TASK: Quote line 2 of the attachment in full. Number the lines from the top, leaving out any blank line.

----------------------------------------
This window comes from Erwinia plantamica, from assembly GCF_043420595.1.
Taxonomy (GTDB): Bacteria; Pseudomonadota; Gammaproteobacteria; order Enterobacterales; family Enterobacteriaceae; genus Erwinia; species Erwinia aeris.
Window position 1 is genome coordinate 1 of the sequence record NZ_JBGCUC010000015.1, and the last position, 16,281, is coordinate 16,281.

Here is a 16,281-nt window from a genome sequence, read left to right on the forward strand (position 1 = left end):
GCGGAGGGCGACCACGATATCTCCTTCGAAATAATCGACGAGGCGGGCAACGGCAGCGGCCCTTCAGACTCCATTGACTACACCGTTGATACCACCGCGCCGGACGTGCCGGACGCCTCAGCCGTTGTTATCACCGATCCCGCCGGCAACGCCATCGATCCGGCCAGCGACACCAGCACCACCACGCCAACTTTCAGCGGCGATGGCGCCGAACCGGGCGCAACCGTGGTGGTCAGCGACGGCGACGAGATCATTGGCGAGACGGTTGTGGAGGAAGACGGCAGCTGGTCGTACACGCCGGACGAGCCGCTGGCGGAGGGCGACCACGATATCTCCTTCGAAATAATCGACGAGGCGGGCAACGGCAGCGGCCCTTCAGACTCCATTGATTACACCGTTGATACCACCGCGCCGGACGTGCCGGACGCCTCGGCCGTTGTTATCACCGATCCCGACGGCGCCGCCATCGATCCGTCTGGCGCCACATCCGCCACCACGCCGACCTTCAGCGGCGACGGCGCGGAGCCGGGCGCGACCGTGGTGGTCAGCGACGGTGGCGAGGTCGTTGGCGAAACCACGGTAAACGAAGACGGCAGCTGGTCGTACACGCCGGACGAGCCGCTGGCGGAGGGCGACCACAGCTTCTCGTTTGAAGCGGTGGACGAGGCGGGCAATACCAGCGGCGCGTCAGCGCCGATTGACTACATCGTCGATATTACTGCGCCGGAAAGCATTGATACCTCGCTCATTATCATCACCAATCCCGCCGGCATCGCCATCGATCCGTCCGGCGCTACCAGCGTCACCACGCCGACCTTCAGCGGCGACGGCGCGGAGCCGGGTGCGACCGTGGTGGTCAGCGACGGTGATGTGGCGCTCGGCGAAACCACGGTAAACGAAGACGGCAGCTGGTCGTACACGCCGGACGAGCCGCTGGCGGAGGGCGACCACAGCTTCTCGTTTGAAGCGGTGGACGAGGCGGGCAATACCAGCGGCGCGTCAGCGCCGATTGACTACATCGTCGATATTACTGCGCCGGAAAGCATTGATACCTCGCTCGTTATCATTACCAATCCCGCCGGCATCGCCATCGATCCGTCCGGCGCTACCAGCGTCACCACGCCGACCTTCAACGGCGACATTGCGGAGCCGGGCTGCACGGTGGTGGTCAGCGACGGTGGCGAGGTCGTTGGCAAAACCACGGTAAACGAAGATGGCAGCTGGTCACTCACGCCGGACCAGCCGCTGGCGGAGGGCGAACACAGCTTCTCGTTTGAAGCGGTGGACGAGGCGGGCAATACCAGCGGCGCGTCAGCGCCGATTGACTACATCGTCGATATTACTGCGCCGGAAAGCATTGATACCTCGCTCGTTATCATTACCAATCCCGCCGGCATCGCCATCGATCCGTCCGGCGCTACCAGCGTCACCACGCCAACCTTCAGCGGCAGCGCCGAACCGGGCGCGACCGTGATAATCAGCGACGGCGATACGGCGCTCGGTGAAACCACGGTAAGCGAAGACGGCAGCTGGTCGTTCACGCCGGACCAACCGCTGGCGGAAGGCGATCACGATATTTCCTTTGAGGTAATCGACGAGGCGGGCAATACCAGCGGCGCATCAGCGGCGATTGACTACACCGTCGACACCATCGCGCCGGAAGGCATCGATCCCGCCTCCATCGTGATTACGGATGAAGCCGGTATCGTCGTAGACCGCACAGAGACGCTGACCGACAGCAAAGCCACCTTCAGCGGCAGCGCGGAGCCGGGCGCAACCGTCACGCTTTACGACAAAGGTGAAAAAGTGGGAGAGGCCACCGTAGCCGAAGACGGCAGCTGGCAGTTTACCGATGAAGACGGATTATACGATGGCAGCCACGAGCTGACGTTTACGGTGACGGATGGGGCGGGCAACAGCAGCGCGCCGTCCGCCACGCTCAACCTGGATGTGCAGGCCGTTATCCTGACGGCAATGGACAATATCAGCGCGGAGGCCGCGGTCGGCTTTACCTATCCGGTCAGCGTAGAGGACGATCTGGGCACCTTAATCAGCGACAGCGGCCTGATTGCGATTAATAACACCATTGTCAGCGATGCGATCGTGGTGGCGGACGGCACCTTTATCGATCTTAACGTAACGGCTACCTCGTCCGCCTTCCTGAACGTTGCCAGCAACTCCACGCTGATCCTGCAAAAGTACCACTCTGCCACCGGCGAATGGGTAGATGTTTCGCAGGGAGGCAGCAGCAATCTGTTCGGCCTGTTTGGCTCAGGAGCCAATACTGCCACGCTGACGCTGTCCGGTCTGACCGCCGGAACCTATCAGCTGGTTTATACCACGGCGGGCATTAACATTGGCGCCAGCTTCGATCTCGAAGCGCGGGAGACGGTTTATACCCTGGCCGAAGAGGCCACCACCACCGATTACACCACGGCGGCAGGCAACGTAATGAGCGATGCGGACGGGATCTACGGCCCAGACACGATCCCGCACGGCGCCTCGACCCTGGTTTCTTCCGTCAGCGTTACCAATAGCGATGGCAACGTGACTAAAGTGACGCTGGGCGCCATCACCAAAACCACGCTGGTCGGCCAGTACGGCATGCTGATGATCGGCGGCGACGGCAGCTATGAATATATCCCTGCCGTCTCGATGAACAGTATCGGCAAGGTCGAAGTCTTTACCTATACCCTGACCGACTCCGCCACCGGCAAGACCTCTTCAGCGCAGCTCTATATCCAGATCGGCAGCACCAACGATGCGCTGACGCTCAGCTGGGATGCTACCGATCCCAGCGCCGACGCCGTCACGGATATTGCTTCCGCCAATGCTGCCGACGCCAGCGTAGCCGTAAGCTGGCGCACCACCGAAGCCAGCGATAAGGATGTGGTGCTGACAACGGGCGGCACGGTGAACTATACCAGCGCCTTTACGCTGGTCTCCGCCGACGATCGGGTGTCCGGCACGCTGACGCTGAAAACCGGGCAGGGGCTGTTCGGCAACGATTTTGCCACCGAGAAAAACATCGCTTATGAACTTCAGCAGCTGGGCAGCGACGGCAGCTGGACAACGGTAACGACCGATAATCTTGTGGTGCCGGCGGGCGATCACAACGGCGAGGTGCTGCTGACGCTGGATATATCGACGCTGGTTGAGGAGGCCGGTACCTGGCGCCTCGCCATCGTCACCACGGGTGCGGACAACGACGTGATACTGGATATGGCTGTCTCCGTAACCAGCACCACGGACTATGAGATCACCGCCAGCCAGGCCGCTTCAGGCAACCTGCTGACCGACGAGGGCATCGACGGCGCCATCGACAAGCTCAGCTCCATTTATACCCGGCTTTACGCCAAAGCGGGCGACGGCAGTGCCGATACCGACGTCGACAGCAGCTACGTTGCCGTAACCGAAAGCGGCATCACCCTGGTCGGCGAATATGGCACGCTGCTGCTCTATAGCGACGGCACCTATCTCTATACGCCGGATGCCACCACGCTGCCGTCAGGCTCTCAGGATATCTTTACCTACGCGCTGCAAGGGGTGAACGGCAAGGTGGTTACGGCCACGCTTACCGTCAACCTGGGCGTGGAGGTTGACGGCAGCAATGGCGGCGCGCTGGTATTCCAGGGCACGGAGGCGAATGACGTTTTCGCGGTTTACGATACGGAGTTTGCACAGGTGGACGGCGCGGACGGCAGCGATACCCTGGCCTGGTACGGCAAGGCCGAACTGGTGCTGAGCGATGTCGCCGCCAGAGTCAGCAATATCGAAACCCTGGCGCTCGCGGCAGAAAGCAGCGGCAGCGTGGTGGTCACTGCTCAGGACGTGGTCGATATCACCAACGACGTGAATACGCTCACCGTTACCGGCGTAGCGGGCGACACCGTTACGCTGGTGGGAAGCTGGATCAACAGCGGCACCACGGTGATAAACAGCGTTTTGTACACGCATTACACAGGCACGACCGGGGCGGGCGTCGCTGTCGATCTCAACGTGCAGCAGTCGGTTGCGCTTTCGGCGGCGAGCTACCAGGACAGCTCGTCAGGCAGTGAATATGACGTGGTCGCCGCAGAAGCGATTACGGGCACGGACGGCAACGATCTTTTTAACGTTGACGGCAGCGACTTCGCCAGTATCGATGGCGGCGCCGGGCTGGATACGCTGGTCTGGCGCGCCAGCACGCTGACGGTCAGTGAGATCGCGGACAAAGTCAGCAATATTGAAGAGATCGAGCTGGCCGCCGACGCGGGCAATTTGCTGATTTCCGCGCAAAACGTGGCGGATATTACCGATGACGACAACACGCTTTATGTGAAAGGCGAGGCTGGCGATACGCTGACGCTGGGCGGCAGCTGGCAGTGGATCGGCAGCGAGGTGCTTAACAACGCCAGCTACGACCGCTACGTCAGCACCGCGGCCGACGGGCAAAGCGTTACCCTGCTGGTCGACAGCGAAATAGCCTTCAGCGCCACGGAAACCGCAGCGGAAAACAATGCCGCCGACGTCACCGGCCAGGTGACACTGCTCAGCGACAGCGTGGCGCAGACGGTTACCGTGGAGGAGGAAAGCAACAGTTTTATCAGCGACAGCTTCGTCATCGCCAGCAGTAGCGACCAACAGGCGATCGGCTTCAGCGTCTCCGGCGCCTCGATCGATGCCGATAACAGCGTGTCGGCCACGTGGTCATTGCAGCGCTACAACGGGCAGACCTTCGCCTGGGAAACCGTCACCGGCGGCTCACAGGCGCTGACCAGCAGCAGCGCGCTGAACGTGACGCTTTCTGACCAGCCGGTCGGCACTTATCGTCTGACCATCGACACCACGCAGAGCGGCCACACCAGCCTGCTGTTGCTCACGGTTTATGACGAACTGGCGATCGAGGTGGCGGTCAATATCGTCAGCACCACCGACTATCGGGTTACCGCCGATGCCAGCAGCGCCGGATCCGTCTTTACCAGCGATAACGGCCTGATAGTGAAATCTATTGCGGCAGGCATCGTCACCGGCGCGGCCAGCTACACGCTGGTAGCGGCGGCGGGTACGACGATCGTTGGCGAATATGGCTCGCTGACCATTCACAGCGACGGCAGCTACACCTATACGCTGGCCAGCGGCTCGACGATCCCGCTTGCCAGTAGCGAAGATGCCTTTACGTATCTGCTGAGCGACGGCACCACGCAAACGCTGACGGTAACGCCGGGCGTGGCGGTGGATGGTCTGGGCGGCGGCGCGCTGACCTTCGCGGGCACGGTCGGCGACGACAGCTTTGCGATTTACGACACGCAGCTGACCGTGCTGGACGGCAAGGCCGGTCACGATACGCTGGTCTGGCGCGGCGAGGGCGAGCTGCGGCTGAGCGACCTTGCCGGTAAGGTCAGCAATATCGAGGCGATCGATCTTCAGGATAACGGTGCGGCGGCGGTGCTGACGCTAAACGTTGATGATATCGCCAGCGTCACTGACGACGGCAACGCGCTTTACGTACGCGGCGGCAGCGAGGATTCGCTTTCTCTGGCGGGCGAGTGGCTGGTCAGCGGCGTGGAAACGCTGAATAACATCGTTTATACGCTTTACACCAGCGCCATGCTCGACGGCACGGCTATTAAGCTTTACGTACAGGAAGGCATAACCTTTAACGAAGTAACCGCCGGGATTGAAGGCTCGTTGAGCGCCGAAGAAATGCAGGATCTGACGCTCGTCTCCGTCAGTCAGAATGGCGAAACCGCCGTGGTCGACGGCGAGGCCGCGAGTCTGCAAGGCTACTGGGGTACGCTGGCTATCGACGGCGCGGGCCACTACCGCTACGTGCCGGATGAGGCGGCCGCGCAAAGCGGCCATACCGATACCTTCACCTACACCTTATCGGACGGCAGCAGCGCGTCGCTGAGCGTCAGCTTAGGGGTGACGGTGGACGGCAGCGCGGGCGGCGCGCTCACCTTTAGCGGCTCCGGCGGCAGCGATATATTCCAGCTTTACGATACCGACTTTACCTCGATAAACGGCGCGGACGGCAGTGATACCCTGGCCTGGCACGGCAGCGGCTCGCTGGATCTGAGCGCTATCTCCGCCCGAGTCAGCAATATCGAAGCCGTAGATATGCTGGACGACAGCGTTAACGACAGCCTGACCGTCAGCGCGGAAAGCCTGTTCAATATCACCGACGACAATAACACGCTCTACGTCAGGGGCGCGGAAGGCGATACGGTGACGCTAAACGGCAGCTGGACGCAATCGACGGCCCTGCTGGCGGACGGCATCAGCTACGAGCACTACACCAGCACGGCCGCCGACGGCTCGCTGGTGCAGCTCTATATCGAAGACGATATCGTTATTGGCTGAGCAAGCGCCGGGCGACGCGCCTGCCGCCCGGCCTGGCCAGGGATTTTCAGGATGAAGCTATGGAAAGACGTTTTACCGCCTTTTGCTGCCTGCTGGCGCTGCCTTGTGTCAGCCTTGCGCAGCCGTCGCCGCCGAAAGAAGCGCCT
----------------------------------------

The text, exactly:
Taxonomy (GTDB): Bacteria; Pseudomonadota; Gammaproteobacteria; order Enterobacterales; family Enterobacteriaceae; genus Erwinia; species Erwinia aeris.